A Child's Thoughts About Santa Claus by Sydney Dayre









A Child's Thoughts About Santa Claus
by Sydney Dayre


What do you think my grandmother said,
Telling Christmas stories to me
To-night, when I went and coaxed and coaxed
With my head and arms upon her knee?

She thinks—she really told me so—
That good Mr. Santa Claus, long ago,
Was as old and grey as he is to-day,
Going around with his loaded sleigh.

She thinks he’s driven through frost and snow
For a hundred, yes, a thousand times or so,
With jingling bells and a bag of toys—
Ho, ho! for good girls and boys,
With a carol gay,
Crying, “Clear the way,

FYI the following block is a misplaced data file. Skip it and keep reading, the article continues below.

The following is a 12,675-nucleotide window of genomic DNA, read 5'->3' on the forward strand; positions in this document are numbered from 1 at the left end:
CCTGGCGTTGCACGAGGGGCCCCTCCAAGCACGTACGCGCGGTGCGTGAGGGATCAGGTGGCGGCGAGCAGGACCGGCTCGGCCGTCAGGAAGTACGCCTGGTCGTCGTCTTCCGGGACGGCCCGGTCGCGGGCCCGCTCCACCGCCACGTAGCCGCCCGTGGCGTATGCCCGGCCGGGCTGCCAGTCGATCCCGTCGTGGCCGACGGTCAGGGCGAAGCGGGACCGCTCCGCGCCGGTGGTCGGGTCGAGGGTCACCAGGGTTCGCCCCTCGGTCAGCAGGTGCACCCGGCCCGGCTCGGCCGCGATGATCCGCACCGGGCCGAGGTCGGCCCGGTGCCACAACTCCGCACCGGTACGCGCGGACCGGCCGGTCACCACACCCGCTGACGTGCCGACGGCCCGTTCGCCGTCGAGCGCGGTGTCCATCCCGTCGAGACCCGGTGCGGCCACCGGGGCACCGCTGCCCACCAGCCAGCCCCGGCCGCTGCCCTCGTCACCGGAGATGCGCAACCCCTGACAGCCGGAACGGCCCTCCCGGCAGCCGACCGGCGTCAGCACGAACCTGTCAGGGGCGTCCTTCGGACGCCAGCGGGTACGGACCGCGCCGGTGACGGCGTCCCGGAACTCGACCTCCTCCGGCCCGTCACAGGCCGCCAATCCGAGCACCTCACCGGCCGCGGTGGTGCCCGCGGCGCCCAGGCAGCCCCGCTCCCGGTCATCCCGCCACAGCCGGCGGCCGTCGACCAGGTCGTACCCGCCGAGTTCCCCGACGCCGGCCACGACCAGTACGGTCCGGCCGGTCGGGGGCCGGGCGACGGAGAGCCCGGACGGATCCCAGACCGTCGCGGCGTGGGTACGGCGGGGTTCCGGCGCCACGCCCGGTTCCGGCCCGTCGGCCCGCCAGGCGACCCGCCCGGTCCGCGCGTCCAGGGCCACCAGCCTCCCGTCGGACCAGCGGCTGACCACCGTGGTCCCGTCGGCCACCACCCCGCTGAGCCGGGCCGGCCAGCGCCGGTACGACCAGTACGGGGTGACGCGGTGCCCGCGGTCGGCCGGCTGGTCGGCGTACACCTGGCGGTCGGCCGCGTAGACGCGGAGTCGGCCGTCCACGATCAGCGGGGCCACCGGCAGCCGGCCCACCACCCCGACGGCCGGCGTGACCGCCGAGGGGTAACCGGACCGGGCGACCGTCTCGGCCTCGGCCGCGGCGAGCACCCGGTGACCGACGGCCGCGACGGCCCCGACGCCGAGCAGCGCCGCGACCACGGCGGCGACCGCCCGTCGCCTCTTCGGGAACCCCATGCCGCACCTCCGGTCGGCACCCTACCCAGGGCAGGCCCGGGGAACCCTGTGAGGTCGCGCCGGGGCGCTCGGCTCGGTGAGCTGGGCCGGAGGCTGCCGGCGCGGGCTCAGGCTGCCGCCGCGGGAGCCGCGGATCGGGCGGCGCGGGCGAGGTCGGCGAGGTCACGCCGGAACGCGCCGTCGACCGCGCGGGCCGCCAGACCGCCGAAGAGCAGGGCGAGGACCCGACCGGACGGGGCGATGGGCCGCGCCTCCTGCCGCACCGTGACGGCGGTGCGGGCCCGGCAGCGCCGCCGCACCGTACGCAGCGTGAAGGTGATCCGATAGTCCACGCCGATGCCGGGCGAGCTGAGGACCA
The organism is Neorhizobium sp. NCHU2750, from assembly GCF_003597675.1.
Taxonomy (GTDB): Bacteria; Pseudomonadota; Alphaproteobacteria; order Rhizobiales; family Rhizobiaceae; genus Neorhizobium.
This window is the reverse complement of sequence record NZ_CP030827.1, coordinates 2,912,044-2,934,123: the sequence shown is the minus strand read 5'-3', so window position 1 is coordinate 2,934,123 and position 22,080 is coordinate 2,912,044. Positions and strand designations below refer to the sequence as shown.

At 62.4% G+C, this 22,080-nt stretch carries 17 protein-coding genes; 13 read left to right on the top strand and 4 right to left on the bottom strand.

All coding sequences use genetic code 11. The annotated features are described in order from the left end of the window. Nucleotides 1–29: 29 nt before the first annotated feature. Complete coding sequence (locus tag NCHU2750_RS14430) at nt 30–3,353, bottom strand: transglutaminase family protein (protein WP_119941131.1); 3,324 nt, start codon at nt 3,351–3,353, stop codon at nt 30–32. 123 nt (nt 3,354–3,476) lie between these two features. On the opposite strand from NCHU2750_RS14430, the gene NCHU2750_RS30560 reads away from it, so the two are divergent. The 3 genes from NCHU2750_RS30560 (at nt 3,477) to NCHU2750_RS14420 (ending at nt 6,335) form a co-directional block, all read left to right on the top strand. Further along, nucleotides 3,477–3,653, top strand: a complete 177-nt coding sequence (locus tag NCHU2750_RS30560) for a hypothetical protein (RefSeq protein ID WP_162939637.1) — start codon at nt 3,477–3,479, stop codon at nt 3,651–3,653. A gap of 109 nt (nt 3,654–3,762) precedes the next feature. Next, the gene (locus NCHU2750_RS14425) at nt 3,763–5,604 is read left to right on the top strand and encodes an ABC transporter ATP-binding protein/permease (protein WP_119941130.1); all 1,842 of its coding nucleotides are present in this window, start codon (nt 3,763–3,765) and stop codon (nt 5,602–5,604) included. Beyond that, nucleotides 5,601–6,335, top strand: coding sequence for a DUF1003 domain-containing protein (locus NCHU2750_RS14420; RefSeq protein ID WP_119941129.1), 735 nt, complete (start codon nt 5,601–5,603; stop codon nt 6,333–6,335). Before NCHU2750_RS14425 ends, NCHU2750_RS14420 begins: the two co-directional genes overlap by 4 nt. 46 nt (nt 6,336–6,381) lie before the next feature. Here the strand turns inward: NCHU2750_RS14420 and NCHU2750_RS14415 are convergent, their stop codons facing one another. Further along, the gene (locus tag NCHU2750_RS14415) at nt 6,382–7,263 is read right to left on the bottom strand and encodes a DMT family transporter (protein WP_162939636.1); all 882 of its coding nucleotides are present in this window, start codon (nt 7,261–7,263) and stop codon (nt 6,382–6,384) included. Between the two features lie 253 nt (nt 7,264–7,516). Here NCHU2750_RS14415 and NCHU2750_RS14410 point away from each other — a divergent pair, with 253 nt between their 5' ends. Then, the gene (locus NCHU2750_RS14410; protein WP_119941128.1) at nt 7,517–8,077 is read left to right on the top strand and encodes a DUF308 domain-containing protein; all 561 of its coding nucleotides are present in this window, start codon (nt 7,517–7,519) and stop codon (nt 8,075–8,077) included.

For a rollicking, merry Christmas day!”
Grandmother knows almost everything—
All that I ask her she can tell;
Rivers and towns in geography,
And the hardest words she can always spell.
But the wisest ones, sometimes, they say,
Mistake—and even grandmother may.

If Santa Claus never had been a boy
How would he always know so well
What all the boys are longing for
On Christmas day? Can grandmother tell?

Why does he take the shiny rings,
The baby houses, the dolls with curls,
The little lockets and other such things
Never to boys, but always to girls?

Why does he take the skates and all
The bats and balls, and arrows and bows,
And trumpets and drums, and guns—hurrah!
To the boys? I wonder if grandmother knows?

But there’s one thing that doesn’t seem right—
If Santa Claus was a boy at play
And hung up his stocking on Christmas night,
Who filled it for him on Christmas day?